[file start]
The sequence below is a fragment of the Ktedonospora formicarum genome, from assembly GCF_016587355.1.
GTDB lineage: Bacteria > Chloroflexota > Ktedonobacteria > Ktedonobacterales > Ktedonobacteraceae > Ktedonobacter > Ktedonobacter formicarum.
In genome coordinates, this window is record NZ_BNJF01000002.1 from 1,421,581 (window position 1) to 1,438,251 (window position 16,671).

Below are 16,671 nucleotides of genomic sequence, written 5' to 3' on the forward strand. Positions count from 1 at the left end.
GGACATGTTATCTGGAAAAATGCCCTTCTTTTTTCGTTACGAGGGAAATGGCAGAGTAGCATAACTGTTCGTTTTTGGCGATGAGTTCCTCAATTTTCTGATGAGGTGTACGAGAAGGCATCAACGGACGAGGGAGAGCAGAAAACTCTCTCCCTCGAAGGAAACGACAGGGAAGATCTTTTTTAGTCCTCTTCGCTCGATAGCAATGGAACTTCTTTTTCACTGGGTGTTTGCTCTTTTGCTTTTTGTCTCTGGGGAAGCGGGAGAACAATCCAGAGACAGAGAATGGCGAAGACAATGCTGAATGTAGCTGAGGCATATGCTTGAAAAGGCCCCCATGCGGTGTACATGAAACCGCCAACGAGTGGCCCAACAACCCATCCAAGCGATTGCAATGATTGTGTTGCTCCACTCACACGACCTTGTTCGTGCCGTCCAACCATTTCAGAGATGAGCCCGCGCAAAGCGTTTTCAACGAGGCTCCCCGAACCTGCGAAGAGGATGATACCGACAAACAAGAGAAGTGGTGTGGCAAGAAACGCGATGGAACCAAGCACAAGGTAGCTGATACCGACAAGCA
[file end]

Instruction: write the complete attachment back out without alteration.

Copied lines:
The sequence below is a fragment of the Ktedonospora formicarum genome, from assembly GCF_016587355.1.
GTDB lineage: Bacteria > Chloroflexota > Ktedonobacteria > Ktedonobacterales > Ktedonobacteraceae > Ktedonobacter > Ktedonobacter formicarum.
In genome coordinates, this window is record NZ_BNJF01000002.1 from 1,421,581 (window position 1) to 1,438,251 (window position 16,671).

Below are 16,671 nucleotides of genomic sequence, written 5' to 3' on the forward strand. Positions count from 1 at the left end.
GGACATGTTATCTGGAAAAATGCCCTTCTTTTTTCGTTACGAGGGAAATGGCAGAGTAGCATAACTGTTCGTTTTTGGCGATGAGTTCCTCAATTTTCTGATGAGGTGTACGAGAAGGCATCAACGGACGAGGGAGAGCAGAAAACTCTCTCCCTCGAAGGAAACGACAGGGAAGATCTTTTTTAGTCCTCTTCGCTCGATAGCAATGGAACTTCTTTTTCACTGGGTGTTTGCTCTTTTGCTTTTTGTCTCTGGGGAAGCGGGAGAACAATCCAGAGACAGAGAATGGCGAAGACAATGCTGAATGTAGCTGAGGCATATGCTTGAAAAGGCCCCCATGCGGTGTACATGAAACCGCCAACGAGTGGCCCAACAACCCATCCAAGCGATTGCAATGATTGTGTTGCTCCACTCACACGACCTTGTTCGTGCCGTCCAACCATTTCAGAGATGAGCCCGCGCAAAGCGTTTTCAACGAGGCTCCCCGAACCTGCGAAGAGGATGATACCGACAAACAAGAGAAGTGGTGTGGCAAGAAACGCGATGGAACCAAGCACAAGGTAGCTGATACCGACAAGCA